Coffee with Cream

Back when Seattle was In and Happening, Time (or maybe Newsweek, but I remember it as Time) did a “Seattle package” including a cartoon from Lynda Barry.   The cartoon began with a friend, incredulous, asking how Barry could have sold her house in Seattle to move to Chicago.  Barry’s explanation points out that it’s dark half the year and damp always.  “There’s a reason they drink so much coffee there…”

This has become one of my frequent quotes.  There IS a reason we drink so much coffee here.  Starbucks house blend is often derided as burnt and bitter, but it’s not atypical of what you find in much of Seattle.  Including my office.

Due to some sort of maintenance, the office had no coffee one day last week.  To see me through this dire circumstance, I took a thermos of coffee to work.

Now, I usually take cream and sweetener in my coffee.  At home it’s cream and splenda, or if we’re out of cream, hot milk and splenda.  At work we have little 1-oz half-and-half  “mini moos” and equal.  I knew I used a lot less sweetener at home.  I thought that was because the cream did a better job of blunting coffee’s bitterness than half-and-half, or that the coffee mugs at work were bigger.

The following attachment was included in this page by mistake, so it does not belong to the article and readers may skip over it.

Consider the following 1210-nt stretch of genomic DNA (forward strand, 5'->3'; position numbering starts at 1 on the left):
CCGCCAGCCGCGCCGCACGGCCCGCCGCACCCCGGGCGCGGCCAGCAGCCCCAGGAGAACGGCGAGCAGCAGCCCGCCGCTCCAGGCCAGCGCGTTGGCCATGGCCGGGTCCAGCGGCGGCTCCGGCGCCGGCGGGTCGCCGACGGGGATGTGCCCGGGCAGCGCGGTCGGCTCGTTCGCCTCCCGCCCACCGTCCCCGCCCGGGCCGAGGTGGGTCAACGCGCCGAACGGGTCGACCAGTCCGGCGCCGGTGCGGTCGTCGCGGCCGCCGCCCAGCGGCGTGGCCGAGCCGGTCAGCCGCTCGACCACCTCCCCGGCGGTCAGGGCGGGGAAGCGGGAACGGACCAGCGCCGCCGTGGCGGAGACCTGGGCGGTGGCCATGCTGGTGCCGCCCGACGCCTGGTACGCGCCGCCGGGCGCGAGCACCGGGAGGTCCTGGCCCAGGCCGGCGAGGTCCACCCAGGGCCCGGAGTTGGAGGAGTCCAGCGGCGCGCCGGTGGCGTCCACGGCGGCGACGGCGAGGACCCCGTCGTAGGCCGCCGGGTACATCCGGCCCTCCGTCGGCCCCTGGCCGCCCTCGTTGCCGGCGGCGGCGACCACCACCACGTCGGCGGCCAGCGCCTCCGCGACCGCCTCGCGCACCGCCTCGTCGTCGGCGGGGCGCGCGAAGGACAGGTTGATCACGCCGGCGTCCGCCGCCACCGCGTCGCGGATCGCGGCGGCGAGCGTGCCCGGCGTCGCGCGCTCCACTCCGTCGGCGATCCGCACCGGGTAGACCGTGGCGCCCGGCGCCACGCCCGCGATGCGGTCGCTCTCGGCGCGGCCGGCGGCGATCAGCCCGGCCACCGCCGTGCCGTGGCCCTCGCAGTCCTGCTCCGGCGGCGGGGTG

Wrong.

With coffee I’d made myself from a thermos, I needed much less half-and-half and sweetener than the normal work coffee.  We’re talking 3 of the little min-moos in a 14-oz mug instead of 6.  Hm.

(I’m not against a strong, smooth, rich coffee, mind.  I’m just not fond of strong and bitter coffee without the smooth or rich.)

Since then I’ve been adding the lesser amount of half-and-half and hot water to the work coffee.  Lots of hot water.  It’s much more tasty.

And the nice part?  It’s about taste, not calories, protein, or fat.

2 thoughts on “Coffee with Cream

  1. And the nice part? It’s about taste, not calories, protein, or fat.

    Exactly, it’s also thinking about how you feel, instead of leaving it to smeckperts and experiencing as opposed to being told what your experience should be.

    I really like being open to these perceptions, it’s like an everyday adventure.

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